880 F.2d 1465
50 Fair Empl.Prac.Cas. 707,
50 Empl. Prac. Dec. P 39,175, 58 USLW 2077,
55 Ed. Law Rep. 108
Dr. Marilyn DENNY, et al., Plaintiffs, Appellants,
WESTFIELD STATE COLLEGE, et al., Defendants, Appellees.
United States Court of Appeals,
Heard April 4, 1989.
Decided July 25, 1989.
Betty A. Gittes, Boston, Mass., with whom Carol Calliotte, Karen Shaffer Levy, Boston, and Betty A. Gittes & Associates were on brief, for appellants.
Mark Peters with whom James B. Cox and Mahoney, Hawkes & Goldings, Boston, Mass., were on brief, for appellees.
Before BREYER and SELYA, Circuit Judges, and CAFFREY,* Senior District Judge.
SELYA, Circuit Judge.
Talk may be cheap, but expert testimony usually is not. This appeal presents head-on the question of whether, under Title VII of the Civil Rights Act of 1964, 42 U.S.C. Sec. 2000e et seq., a prevailing party may be entitled to recover reasonable fees incurred for the services of expert witnesses. Cf. Freeman v. Package Machinery Co., 865 F.2d 1331, 1345-47 & nn. 9-11 (1st Cir.1988) (leaving question open under ADEA, 29 U.S.C. Sec. 626(b)).
* We briefly rehearse the background of the litigation. Plaintiffs-appellants Marilyn Denny, Catherine Dower, and Leah Stern were members of the Westfield State College faculty. They brought a sex discrimination suit against the college pursuant to Title VII. After a bench trial in the United States District Court for the District of Massachusetts, they prevailed; the district court awarded substantial backpay and granted injunctive relief. Denny v. Westfield State College, 669 F.Supp. 1146 (D.Mass.1987).
Expert statistical testimony played a critical role in plaintiffs' success at trial. The linchpin of their case was the testimony of Dr. Arlene S. Ash, a statistician. Through a multiple regression analysis, Ash demonstrated that statistically significant wage differentials existed at the school, with female faculty members receiving lower salaries than male faculty members of equivalent experience, rank, and departmental affiliation. Id. at 1156. Though the district court "expressed criticism for some aspects" of Ash's analysis, id., its decision relied heavily upon her study in determining that plaintiffs had proven their case. See generally id. at 1147-53, 1156.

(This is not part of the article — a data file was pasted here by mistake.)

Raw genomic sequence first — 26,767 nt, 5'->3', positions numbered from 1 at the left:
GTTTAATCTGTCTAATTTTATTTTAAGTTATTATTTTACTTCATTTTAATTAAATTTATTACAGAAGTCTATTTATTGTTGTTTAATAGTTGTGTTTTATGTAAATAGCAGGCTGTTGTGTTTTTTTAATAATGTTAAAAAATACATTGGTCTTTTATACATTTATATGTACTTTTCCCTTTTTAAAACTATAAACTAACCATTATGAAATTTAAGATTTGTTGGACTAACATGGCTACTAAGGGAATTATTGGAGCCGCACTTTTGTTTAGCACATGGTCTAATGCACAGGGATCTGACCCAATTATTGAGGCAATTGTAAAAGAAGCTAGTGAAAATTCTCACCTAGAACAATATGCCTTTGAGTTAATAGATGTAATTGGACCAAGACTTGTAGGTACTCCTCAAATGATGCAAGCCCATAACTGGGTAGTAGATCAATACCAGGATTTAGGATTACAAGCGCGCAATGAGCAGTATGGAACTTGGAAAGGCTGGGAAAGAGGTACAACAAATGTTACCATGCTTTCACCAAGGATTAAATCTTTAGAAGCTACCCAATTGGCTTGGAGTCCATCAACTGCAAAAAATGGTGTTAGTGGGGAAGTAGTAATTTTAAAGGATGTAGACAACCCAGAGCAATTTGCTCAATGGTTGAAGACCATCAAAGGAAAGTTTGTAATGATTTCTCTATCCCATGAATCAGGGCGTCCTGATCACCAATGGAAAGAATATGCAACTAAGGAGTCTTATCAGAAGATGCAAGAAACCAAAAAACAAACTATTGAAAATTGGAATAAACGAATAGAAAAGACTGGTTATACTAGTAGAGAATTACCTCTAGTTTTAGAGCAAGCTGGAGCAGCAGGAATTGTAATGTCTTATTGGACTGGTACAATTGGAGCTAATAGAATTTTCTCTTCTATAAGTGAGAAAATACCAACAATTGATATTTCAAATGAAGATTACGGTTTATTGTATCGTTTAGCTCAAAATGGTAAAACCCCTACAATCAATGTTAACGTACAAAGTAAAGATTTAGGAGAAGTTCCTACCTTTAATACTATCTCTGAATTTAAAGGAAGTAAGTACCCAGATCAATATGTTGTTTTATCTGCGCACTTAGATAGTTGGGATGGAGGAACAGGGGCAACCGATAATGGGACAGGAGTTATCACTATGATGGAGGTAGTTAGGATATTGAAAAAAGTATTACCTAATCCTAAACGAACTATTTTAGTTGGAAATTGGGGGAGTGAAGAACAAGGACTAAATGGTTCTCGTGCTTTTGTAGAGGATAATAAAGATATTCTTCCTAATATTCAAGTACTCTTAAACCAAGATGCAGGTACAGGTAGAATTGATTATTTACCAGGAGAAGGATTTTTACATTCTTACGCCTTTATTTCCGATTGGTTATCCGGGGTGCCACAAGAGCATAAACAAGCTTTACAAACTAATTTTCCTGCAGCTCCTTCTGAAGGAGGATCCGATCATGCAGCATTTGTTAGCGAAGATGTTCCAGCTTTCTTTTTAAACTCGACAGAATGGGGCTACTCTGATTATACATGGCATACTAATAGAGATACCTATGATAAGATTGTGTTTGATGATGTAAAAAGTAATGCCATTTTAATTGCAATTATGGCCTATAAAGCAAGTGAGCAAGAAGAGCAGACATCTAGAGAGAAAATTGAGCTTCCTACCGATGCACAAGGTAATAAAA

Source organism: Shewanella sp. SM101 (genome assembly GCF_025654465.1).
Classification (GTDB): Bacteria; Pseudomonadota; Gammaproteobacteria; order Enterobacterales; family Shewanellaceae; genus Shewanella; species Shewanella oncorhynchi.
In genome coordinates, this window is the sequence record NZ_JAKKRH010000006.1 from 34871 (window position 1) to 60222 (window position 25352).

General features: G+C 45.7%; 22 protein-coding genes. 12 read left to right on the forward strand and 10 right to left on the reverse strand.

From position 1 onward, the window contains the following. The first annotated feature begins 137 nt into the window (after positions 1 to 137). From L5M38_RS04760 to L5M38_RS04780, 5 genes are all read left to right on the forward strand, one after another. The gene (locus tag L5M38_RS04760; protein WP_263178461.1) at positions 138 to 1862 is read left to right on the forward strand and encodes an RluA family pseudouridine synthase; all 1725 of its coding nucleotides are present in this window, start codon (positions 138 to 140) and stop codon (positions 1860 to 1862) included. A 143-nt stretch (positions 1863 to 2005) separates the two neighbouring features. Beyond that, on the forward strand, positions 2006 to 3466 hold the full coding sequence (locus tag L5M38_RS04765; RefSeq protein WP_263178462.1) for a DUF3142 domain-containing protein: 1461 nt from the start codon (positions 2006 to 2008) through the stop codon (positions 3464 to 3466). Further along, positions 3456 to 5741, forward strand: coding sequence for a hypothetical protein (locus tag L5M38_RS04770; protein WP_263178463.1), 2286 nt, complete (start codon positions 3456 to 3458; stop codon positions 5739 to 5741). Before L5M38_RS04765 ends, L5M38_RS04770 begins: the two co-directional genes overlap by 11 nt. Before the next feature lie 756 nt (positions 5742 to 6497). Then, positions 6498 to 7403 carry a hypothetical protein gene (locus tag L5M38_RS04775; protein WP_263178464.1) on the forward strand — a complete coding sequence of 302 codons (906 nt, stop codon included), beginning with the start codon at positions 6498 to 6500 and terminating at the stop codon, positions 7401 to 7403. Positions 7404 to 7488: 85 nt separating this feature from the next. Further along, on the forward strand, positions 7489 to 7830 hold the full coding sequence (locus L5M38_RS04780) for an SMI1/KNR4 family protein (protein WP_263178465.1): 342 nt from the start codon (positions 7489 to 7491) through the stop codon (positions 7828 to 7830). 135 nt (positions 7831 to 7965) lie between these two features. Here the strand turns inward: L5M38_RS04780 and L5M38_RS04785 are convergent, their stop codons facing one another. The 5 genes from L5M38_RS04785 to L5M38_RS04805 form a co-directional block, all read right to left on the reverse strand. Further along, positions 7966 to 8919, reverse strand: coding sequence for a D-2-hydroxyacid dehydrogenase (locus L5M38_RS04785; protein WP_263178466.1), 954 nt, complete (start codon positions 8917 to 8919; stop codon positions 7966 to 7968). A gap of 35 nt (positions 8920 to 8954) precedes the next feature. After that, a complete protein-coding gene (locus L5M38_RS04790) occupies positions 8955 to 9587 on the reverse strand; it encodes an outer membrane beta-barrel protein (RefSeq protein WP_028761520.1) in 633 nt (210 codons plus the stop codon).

Following entry of judgment, the prevailing plaintiffs moved for an award of attorneys' fees under Title VII, 42 U.S.C. Sec. 2000e-5(k), and simultaneously sought reimbursement for expert witness costs totalling $32,763. The district court allowed counsel fees but awarded only a tiny fraction of the expert's costs, reasoning that the Court's decision in Crawford Fitting Co. v. J.T. Gibbons, Inc., 482 U.S. 437, 107 S.Ct. 2494, 96 L.Ed.2d 385 (1987), barred recovery of the more munificent amounts sought by plaintiffs. Denny v. Westfield State College, Civ. No. 78-2235-F, slip op. at 14-16 (D.Mass. May 12, 1989). Believing the district court to have been too generous in its deference to Crawford and too stingy in its treatment of expert witnesses, plaintiffs prosecuted this appeal.
We set the stage for consideration of the present question in Freeman, where we wrote:
In federal jurisprudence, the shifting of litigatory expenses is generally governed by statute. See, e.g., 28 U.S.C. Sec. 1920 (costs taxable by court include "[f]ees and disbursements for ... witnesses"); 28 U.S.C. Sec. 1821 ("Except as otherwise provided by law, a witness in attendance at any [federal] court ... shall be paid an attendance fee of $30 per day...."). In Crawford Fitting Co. v. J.T. Gibbons, Inc. ... the Supreme Court explained that section 1821 limits the amount of witness fees awardable, and section 1920 allows a court to tax such fees as costs only within those limits. 107 S.Ct. at 2 497-98. In the absence of statutory or contractual authorization for more generous payments, federal courts are constrained by the $30-per-day cap when ordering one side to pay for the other's expert witnesses. Id. [107 S.Ct.] at 2499.
Freeman, 865 F.2d at 1346.
Our formulation of the problem in Freeman must, of course, be read in the cold, hard light of the Court's pointed observation that Congress "comprehensively addressed the taxation of fees for litigants' witnesses" in 28 U.S.C. Secs. 1821 and 1920. Crawford, 107 S.Ct. at 2497 (emphasis supplied); see also Henkel v. Chicago, St. Paul, Minneapolis & Omaha Ry. Co., 284 U.S. 444, 447, 52 S.Ct. 223, 225, 76 L.Ed. 386 (1932) ("Congress has definitely prescribed its own requirement with respect to the fees of witnesses. The Congress has dealt with the subject comprehensively and has made no exception of the fees of expert witnesses."). Because Congress "meant to impose rigid controls on cost-shifting in federal courts" and "made its intent plain in its detailed treatment of witness fees," courts should be slow to infer that section 1821's cap has been lifted. Crawford, 107 S.Ct. at 2499. Thus, "absent explicit statutory or contractual authorization for the taxation of the expenses of a litigant's witness as costs," the limitations set out in sections 1821 and 1920 obtain. Id. (emphasis supplied).1 Courts are empowered to loosen restrictions like the $30-per-day cap only when a statute "refer[s] explicitly to witness fees," or its history reveals "plain evidence of congressional intent to supersede" the existing allocative structure. Id.